History of NEMSIS

The following timeline illustrates the major accomplishments leading up to the creation of a national EMS database:

(Most of the text for this timeline comes from Mears et al. Future EMS National Database, Prehospital Emergency Care, January/March 2002, Volume 6/Number 1.)


Emergency Medical Services Systems Act

A gavel.State EMS directors realize that they could not compare data from one state to another in any way or in any standard format or process. The Department of Health, Education and Welfare indentifies 15 essential components of an EMS system. The first legislation to require data or documentation of EMS services.


Utstein Style for Uniform Reporting of Data

First major document is published that specifically addresses EMS systems and their impact on patient outcome.


NHTSA’s Uniform PreHospital EMS Dataset Version 1.0

NHTSA LogoRealization that different data fields (across all EMS systems) exist for the same issue or event - there is a need for standardization. The National Highway Safety Administration (NHTSA) develops a national consensus document that defines 81 elements important to an EMS information system.


EMS Agenda for the Future

After widespread national input, NHTSA publishes the EMS Agenda for the Future...A Vision for the Nation's EMS System outlining five recommendations for EMS information systems.


Data Elements for Emergency Department Systems

E01_01 Patient Care Report Number
The National Center for Injury Prevention and Control publishes Data Elements for Emergency Department Systems which extends the concept of an information system to the emergency department by providing standards for data collection and linkages back to EMS.



EMS Agenda Implementation Guide

NHTSA produces a follow-up document to EMS Agenda for the Future called EMS Agenda for the Future: Implementation Guide. The document gives suggestions or approaches for the development of 14 components of the EMS Agenda for the future - a comprehensive EMS information system is the backbone for future EMS development.


NEMSIS Inception

HRSA LogoThe National Association of State EMS Directors in conjunction with its federal partners at the National Highway Traffic Safety Administration (NHTSA) and the Trauma/EMS Systems program of the Health Resources and Services Administration's (HRSA) Maternal Child Health Bureau work to develop a national EMS database—known as NEMSIS, the National EMS Information System.


Memorandum of Understanding Signed

The Memorandum of Understanding
The MOU "recognized the need for EMS data collection at the national level" as well as the assignment of "specific definitions to a set of data elements indentified as desirable to be collected on a national level." Fifty-two states and territories sign the memorandum.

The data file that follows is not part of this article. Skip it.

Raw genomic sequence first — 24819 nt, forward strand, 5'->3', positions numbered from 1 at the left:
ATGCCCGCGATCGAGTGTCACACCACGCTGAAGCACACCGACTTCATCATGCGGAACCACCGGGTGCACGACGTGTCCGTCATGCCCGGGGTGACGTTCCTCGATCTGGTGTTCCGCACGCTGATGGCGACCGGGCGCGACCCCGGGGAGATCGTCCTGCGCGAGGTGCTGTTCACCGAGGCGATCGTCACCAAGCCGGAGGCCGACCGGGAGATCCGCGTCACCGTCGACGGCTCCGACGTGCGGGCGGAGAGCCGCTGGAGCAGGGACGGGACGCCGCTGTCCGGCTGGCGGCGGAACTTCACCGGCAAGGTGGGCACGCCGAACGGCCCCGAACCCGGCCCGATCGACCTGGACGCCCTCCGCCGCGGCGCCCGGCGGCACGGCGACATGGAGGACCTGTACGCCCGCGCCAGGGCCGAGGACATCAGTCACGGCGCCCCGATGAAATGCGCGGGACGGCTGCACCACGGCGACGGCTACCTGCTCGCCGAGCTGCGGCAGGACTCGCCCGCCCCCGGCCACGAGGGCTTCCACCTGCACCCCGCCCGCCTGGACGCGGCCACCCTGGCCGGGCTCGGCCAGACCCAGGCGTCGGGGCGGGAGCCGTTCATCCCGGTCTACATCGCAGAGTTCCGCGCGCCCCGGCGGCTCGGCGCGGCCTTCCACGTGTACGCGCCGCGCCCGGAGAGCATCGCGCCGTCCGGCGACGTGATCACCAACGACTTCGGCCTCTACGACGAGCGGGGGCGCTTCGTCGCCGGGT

EMS Reason for Encounter

A two-year project funded by NHTSA is established to develop a coding system for EMS as well as a uniform description for the reason for an EMS encounter. It is based on EMS curricula and the NHTSA dataset.


Data DictionaryCreation of a National Data Dictionary (dataset)

After 18 months a 400 page detailed and complex data dictionary is completed. Information about each of the data elements, the variables, and the definitions associated with that data element as well as how to deploy the element in a database are described. See the Data Dictionary's latest release.


Development of Schemas

Physical database schemas or models as well as scripts to automatically create the database are made available in different platforms.


XML Choosen Standard

XML CodeXML defined as the standard to move EMS data between local and state level or state and national database level. XML's open format provides and easy way to pass data between different software formats.


EMS Uniform PreHospital Dataset Version 2.2

A solid dataset is released and shemas published on the website for integration. The Version 2.2 dataset was created through a national consensus process to update and revise the standard.


Funding for the Technical Assistance Center

Picture of a Business ModelNHTSA, HRSA (EMSC), and the CDC see the value from the pilot phase of the project. They provide funding to create the NEMSIS Technical Assistance Center.

The contract is given to the University of Utah School of Medicine (Utah) to operate the NEMSIS Technical Assistance Center. Utah partners with the University of North Carolina to handle all of the customer service needs.